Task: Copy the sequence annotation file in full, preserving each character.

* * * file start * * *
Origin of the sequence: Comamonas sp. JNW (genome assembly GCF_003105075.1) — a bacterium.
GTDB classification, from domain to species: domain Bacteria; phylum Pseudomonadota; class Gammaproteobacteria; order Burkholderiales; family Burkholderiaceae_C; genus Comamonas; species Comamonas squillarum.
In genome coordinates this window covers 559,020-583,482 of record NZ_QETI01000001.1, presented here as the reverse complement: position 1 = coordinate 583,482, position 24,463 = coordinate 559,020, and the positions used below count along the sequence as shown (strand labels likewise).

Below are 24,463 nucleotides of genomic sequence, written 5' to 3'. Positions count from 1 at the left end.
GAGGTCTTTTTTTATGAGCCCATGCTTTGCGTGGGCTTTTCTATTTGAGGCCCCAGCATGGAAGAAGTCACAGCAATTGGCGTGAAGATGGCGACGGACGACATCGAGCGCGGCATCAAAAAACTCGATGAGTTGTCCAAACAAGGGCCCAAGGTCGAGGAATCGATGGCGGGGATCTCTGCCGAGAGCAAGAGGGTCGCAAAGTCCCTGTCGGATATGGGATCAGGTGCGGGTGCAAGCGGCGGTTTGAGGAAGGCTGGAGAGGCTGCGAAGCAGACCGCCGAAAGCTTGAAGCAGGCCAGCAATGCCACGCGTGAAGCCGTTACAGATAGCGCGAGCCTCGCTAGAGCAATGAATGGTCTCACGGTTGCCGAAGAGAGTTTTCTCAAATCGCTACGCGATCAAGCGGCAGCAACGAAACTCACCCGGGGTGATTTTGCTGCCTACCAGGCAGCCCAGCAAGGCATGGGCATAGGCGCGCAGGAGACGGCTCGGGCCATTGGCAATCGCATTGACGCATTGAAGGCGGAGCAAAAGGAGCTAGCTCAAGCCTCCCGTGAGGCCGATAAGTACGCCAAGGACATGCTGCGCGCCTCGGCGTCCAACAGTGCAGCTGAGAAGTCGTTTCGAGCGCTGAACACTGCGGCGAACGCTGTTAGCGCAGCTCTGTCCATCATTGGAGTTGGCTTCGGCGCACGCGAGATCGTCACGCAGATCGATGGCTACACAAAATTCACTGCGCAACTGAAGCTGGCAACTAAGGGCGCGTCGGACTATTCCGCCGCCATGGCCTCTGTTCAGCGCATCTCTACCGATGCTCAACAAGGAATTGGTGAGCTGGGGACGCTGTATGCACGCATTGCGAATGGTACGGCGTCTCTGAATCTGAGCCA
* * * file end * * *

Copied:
Origin of the sequence: Comamonas sp. JNW (genome assembly GCF_003105075.1) — a bacterium.
GTDB classification, from domain to species: domain Bacteria; phylum Pseudomonadota; class Gammaproteobacteria; order Burkholderiales; family Burkholderiaceae_C; genus Comamonas; species Comamonas squillarum.
In genome coordinates this window covers 559,020-583,482 of record NZ_QETI01000001.1, presented here as the reverse complement: position 1 = coordinate 583,482, position 24,463 = coordinate 559,020, and the positions used below count along the sequence as shown (strand labels likewise).

Below are 24,463 nucleotides of genomic sequence, written 5' to 3'. Positions count from 1 at the left end.
GAGGTCTTTTTTTATGAGCCCATGCTTTGCGTGGGCTTTTCTATTTGAGGCCCCAGCATGGAAGAAGTCACAGCAATTGGCGTGAAGATGGCGACGGACGACATCGAGCGCGGCATCAAAAAACTCGATGAGTTGTCCAAACAAGGGCCCAAGGTCGAGGAATCGATGGCGGGGATCTCTGCCGAGAGCAAGAGGGTCGCAAAGTCCCTGTCGGATATGGGATCAGGTGCGGGTGCAAGCGGCGGTTTGAGGAAGGCTGGAGAGGCTGCGAAGCAGACCGCCGAAAGCTTGAAGCAGGCCAGCAATGCCACGCGTGAAGCCGTTACAGATAGCGCGAGCCTCGCTAGAGCAATGAATGGTCTCACGGTTGCCGAAGAGAGTTTTCTCAAATCGCTACGCGATCAAGCGGCAGCAACGAAACTCACCCGGGGTGATTTTGCTGCCTACCAGGCAGCCCAGCAAGGCATGGGCATAGGCGCGCAGGAGACGGCTCGGGCCATTGGCAATCGCATTGACGCATTGAAGGCGGAGCAAAAGGAGCTAGCTCAAGCCTCCCGTGAGGCCGATAAGTACGCCAAGGACATGCTGCGCGCCTCGGCGTCCAACAGTGCAGCTGAGAAGTCGTTTCGAGCGCTGAACACTGCGGCGAACGCTGTTAGCGCAGCTCTGTCCATCATTGGAGTTGGCTTCGGCGCACGCGAGATCGTCACGCAGATCGATGGCTACACAAAATTCACTGCGCAACTGAAGCTGGCAACTAAGGGCGCGTCGGACTATTCCGCCGCCATGGCCTCTGTTCAGCGCATCTCTACCGATGCTCAACAAGGAATTGGTGAGCTGGGGACGCTGTATGCACGCATTGCGAATGGTACGGCGTCTCTGAATCTGAGCCA